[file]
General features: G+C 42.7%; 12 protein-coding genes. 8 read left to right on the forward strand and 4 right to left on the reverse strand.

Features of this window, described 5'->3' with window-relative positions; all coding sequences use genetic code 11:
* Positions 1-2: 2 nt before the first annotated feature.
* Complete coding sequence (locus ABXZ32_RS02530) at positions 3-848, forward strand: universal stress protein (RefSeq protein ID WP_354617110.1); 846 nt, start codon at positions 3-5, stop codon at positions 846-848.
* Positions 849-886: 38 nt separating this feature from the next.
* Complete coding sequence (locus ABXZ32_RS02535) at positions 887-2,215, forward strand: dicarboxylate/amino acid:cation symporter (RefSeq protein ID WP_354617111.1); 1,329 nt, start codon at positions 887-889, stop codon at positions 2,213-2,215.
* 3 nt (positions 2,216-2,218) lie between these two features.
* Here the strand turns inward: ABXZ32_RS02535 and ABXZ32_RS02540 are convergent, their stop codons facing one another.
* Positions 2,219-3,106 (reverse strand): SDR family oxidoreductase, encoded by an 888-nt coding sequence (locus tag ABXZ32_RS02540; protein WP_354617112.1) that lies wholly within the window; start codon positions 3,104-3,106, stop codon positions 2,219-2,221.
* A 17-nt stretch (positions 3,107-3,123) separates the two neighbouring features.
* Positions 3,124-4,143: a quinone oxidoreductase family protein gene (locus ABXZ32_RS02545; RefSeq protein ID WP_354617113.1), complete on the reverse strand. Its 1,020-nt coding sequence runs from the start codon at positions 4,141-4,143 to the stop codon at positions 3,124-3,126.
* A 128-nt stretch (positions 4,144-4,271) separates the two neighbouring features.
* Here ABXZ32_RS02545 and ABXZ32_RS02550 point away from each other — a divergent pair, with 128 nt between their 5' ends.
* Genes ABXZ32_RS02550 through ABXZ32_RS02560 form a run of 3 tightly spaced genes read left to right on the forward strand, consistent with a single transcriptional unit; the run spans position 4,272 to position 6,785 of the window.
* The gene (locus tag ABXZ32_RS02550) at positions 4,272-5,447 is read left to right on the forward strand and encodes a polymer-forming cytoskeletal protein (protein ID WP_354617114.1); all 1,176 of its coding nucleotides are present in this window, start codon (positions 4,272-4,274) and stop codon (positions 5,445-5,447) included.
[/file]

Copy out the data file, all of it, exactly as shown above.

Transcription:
General features: G+C 42.7%; 12 protein-coding genes. 8 read left to right on the forward strand and 4 right to left on the reverse strand.

Features of this window, described 5'->3' with window-relative positions; all coding sequences use genetic code 11:
* Positions 1-2: 2 nt before the first annotated feature.
* Complete coding sequence (locus ABXZ32_RS02530) at positions 3-848, forward strand: universal stress protein (RefSeq protein ID WP_354617110.1); 846 nt, start codon at positions 3-5, stop codon at positions 846-848.
* Positions 849-886: 38 nt separating this feature from the next.
* Complete coding sequence (locus ABXZ32_RS02535) at positions 887-2,215, forward strand: dicarboxylate/amino acid:cation symporter (RefSeq protein ID WP_354617111.1); 1,329 nt, start codon at positions 887-889, stop codon at positions 2,213-2,215.
* 3 nt (positions 2,216-2,218) lie between these two features.
* Here the strand turns inward: ABXZ32_RS02535 and ABXZ32_RS02540 are convergent, their stop codons facing one another.
* Positions 2,219-3,106 (reverse strand): SDR family oxidoreductase, encoded by an 888-nt coding sequence (locus tag ABXZ32_RS02540; protein WP_354617112.1) that lies wholly within the window; start codon positions 3,104-3,106, stop codon positions 2,219-2,221.
* A 17-nt stretch (positions 3,107-3,123) separates the two neighbouring features.
* Positions 3,124-4,143: a quinone oxidoreductase family protein gene (locus ABXZ32_RS02545; RefSeq protein ID WP_354617113.1), complete on the reverse strand. Its 1,020-nt coding sequence runs from the start codon at positions 4,141-4,143 to the stop codon at positions 3,124-3,126.
* A 128-nt stretch (positions 4,144-4,271) separates the two neighbouring features.
* Here ABXZ32_RS02545 and ABXZ32_RS02550 point away from each other — a divergent pair, with 128 nt between their 5' ends.
* Genes ABXZ32_RS02550 through ABXZ32_RS02560 form a run of 3 tightly spaced genes read left to right on the forward strand, consistent with a single transcriptional unit; the run spans position 4,272 to position 6,785 of the window.
* The gene (locus tag ABXZ32_RS02550) at positions 4,272-5,447 is read left to right on the forward strand and encodes a polymer-forming cytoskeletal protein (protein ID WP_354617114.1); all 1,176 of its coding nucleotides are present in this window, start codon (positions 4,272-4,274) and stop codon (positions 5,445-5,447) included.